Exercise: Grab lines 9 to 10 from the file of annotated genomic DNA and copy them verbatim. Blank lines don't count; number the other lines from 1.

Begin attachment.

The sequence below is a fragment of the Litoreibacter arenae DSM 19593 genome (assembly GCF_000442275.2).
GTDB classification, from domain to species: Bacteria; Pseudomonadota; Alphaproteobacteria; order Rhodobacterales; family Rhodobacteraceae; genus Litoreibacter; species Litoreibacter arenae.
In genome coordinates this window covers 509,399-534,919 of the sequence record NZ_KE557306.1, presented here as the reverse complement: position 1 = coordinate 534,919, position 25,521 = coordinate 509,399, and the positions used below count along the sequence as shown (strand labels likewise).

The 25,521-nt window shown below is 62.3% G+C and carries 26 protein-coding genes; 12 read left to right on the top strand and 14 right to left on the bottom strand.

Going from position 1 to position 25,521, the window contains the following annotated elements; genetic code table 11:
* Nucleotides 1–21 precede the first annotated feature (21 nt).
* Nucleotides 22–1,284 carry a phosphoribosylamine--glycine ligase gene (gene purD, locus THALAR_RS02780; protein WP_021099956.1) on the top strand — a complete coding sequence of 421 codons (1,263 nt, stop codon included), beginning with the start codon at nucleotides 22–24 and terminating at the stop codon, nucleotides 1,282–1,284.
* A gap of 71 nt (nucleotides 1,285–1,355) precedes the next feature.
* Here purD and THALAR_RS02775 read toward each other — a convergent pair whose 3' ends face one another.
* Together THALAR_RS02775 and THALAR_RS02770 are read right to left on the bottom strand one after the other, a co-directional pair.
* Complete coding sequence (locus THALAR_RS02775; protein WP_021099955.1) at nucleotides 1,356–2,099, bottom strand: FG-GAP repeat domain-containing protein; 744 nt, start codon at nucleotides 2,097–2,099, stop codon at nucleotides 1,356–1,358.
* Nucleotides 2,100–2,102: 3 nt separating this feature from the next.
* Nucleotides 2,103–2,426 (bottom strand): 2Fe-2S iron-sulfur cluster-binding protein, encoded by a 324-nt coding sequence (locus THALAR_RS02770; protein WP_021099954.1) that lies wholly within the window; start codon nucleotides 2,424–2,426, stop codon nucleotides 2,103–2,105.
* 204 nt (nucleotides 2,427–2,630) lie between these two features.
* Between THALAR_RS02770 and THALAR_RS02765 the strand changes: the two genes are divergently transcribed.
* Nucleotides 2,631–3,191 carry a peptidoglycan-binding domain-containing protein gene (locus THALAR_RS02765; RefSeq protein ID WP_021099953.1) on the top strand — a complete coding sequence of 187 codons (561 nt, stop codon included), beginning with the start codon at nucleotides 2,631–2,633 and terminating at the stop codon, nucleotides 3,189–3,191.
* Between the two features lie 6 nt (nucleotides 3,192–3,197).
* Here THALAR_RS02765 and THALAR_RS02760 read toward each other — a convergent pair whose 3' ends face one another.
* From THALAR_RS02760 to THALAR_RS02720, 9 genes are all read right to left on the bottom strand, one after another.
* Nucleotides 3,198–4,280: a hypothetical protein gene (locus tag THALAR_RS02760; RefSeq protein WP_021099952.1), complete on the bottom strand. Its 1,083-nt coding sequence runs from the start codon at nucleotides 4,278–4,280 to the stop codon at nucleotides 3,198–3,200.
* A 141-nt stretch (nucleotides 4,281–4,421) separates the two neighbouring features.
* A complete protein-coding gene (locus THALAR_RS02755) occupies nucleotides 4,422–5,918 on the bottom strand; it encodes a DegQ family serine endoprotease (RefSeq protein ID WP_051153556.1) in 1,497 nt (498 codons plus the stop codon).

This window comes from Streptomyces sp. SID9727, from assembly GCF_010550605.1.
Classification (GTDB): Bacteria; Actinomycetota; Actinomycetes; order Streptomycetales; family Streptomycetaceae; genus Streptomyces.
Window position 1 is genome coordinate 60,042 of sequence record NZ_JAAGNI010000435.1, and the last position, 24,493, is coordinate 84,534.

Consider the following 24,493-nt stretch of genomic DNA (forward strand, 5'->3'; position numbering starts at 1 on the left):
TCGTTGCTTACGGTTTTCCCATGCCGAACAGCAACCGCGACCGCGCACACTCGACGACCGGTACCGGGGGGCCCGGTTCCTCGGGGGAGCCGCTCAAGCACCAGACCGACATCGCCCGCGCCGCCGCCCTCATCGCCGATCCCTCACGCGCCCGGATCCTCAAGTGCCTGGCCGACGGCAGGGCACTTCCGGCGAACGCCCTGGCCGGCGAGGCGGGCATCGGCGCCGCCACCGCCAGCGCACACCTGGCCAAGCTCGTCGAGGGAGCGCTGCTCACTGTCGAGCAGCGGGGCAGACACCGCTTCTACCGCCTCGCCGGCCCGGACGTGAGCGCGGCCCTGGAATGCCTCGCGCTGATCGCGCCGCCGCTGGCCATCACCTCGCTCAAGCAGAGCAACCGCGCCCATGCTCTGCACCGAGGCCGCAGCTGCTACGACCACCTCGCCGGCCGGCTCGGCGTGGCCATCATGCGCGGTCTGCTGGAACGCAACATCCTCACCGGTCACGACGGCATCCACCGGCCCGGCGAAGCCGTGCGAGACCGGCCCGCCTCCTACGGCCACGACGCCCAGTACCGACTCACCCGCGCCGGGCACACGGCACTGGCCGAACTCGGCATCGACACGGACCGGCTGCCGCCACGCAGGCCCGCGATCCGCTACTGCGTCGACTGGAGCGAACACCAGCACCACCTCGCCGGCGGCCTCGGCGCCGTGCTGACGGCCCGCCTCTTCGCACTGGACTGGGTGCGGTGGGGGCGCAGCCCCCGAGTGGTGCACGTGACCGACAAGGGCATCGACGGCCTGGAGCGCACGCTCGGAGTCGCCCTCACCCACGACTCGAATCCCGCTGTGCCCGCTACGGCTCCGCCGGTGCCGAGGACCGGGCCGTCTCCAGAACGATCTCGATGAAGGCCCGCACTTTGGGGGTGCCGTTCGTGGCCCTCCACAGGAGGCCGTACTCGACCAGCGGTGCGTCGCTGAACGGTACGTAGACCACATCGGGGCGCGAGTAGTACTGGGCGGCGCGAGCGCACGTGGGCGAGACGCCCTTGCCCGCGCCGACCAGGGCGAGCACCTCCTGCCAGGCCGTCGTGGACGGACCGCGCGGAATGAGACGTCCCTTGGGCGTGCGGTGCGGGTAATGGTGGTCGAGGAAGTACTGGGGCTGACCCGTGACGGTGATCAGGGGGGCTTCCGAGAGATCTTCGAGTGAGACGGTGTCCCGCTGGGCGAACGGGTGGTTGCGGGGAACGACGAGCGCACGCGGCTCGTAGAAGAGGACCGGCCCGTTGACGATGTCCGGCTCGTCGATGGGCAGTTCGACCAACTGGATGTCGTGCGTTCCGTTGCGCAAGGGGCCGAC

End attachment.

* Here purD and THALAR_RS02775 read toward each other — a convergent pair whose 3' ends face one another.
* Together THALAR_RS02775 and THALAR_RS02770 are read right to left on the bottom strand one after the other, a co-directional pair.